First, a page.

Johns Hopkins Born

Johns Hopkins was born on May 19, 1795, in Anne Arundel County, Maryland, to a Quaker family.

Convinced that slavery was morally wrong, his parents freed their slaves. As a result, Johns had to leave school at age twelve to work in the family tobacco fields. Hopkins regretted that his formal education ended so early. Ambitious and hardworking, he abandoned farming, and, at his mother’s urging, became an apprentice in his uncle's wholesale grocery business when he was seventeen. Within a decade, he had created his own Baltimore-based mercantile operation. Hopkins single-mindedly pursued his business ventures. He never married, lived frugally, and retired a rich man at age fifty. A series of wise investments over the next two decades—he was the largest individual stockholder in the Baltimore & Ohio Railroad, for example—further increased his wealth. He used his fortune to found The Johns Hopkins University and Johns Hopkins Hospital in Baltimore, Maryland, incorporating them in 1867.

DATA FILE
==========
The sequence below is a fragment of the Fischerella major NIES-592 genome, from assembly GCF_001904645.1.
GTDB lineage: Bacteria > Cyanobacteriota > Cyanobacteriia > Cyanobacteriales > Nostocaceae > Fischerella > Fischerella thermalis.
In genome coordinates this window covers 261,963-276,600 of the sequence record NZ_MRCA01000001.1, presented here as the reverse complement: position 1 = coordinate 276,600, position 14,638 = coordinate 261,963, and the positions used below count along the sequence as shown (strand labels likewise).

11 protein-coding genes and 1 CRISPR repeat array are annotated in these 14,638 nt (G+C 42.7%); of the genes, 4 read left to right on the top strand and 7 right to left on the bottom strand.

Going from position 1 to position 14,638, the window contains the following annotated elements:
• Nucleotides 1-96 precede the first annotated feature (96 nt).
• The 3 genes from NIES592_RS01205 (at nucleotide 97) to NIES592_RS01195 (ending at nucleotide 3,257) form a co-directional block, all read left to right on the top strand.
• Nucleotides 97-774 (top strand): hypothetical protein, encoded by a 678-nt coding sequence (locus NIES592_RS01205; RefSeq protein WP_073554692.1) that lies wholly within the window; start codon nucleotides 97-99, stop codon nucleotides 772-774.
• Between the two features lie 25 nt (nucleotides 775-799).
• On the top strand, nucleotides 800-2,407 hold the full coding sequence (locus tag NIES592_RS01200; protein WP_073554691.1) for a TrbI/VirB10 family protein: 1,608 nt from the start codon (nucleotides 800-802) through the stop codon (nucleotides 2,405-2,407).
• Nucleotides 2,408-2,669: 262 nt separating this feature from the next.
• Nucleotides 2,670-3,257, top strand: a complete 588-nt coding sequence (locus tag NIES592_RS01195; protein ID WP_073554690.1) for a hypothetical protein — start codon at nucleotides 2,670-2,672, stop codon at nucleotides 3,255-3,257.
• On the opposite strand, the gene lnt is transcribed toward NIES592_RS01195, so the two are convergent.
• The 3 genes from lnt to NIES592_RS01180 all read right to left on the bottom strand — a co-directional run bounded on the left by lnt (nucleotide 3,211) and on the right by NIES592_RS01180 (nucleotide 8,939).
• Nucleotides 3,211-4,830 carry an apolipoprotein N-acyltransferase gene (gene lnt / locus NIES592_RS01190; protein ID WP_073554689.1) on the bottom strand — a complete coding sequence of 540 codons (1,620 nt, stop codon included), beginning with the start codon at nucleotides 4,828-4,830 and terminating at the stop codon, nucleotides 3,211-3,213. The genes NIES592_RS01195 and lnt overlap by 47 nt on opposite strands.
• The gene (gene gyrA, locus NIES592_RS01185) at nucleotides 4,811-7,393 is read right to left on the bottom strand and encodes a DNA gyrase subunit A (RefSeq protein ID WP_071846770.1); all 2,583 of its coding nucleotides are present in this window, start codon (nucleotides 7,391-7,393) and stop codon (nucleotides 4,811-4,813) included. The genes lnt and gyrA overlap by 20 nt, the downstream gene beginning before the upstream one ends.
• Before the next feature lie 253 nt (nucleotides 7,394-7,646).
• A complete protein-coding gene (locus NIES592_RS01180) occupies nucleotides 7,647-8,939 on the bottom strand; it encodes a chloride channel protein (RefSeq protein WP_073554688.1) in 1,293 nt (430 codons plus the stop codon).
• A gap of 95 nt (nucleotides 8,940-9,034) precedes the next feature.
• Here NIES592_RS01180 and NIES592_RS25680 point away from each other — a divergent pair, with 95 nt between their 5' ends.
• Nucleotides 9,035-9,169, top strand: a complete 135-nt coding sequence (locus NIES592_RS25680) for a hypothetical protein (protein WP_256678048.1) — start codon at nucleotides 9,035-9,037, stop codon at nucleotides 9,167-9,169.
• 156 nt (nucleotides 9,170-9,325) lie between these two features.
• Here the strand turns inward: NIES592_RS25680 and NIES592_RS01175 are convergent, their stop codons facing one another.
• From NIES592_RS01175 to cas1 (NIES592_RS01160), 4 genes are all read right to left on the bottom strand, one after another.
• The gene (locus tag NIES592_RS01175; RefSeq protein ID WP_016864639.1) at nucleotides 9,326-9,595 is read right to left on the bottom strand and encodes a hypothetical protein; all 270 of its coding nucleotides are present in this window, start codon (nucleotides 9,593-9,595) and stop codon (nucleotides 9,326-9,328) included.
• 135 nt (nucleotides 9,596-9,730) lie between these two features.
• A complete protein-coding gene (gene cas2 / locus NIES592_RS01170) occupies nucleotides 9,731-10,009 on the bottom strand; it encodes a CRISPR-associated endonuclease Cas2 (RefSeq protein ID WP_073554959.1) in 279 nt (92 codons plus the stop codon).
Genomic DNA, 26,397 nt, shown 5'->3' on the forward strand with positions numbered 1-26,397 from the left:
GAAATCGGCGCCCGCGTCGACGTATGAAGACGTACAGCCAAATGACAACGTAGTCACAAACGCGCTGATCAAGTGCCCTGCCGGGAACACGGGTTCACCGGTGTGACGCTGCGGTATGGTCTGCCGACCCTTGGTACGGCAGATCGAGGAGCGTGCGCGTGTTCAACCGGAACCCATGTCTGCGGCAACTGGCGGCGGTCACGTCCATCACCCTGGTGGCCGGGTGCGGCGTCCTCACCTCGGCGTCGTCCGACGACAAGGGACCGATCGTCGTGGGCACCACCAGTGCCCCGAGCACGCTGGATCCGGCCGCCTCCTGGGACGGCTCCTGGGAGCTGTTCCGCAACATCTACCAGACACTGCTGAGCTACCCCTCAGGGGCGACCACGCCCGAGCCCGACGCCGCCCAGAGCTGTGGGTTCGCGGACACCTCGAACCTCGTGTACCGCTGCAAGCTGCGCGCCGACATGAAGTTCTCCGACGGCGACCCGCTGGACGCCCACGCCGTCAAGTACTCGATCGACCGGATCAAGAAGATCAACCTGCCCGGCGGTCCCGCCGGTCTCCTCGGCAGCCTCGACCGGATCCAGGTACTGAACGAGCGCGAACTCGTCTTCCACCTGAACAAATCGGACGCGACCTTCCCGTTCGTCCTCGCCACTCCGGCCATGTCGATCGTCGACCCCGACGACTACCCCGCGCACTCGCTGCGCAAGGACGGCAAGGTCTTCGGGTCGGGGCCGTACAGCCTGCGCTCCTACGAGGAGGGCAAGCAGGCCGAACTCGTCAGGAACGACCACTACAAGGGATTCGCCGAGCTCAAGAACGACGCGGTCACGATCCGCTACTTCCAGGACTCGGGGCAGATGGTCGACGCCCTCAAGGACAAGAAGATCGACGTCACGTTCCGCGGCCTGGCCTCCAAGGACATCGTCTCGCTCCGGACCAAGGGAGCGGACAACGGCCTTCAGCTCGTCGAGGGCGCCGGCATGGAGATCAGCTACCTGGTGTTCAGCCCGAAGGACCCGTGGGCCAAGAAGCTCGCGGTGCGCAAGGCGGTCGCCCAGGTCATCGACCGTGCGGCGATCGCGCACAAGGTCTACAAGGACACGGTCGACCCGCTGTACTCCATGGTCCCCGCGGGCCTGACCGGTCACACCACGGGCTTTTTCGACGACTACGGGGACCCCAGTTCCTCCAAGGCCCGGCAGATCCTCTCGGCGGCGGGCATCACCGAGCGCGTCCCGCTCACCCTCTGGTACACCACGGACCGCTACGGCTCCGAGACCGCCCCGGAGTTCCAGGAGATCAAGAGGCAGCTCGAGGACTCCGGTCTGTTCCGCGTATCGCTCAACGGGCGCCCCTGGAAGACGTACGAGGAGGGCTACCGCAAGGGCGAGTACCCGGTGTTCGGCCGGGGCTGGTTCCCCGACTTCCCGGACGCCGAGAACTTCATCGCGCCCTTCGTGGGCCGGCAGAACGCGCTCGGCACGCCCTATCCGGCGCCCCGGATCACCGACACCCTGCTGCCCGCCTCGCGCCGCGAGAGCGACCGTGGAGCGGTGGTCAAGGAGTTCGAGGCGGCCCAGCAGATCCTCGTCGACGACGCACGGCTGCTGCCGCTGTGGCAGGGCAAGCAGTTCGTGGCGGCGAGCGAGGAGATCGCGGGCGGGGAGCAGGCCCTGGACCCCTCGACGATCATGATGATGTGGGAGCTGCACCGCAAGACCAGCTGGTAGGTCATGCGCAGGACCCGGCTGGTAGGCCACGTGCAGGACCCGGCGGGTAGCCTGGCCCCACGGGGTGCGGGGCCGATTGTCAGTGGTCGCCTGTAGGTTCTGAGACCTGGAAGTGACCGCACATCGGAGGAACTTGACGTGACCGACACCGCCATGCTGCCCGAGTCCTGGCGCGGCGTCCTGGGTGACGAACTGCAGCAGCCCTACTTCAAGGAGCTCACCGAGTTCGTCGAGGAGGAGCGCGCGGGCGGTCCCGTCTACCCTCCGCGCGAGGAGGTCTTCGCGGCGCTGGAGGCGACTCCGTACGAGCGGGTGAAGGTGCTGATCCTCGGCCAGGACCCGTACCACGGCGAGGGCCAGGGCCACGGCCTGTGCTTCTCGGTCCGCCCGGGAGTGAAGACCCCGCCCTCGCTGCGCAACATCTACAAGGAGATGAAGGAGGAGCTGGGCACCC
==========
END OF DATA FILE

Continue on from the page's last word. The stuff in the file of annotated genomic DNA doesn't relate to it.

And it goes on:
Johns Hopkins (May 19, 1795, Anne Arundel County, Maryland – December 24, 1873, Baltimore) was a wealthy entrepreneur, philanthropist, and abolitionist of 19th century Baltimore, now most noted for his philanthropic creation of the institutions that bear his name, namely the Johns Hopkins University, Johns Hopkins Hospital and Johns Hopkins School of Medicine.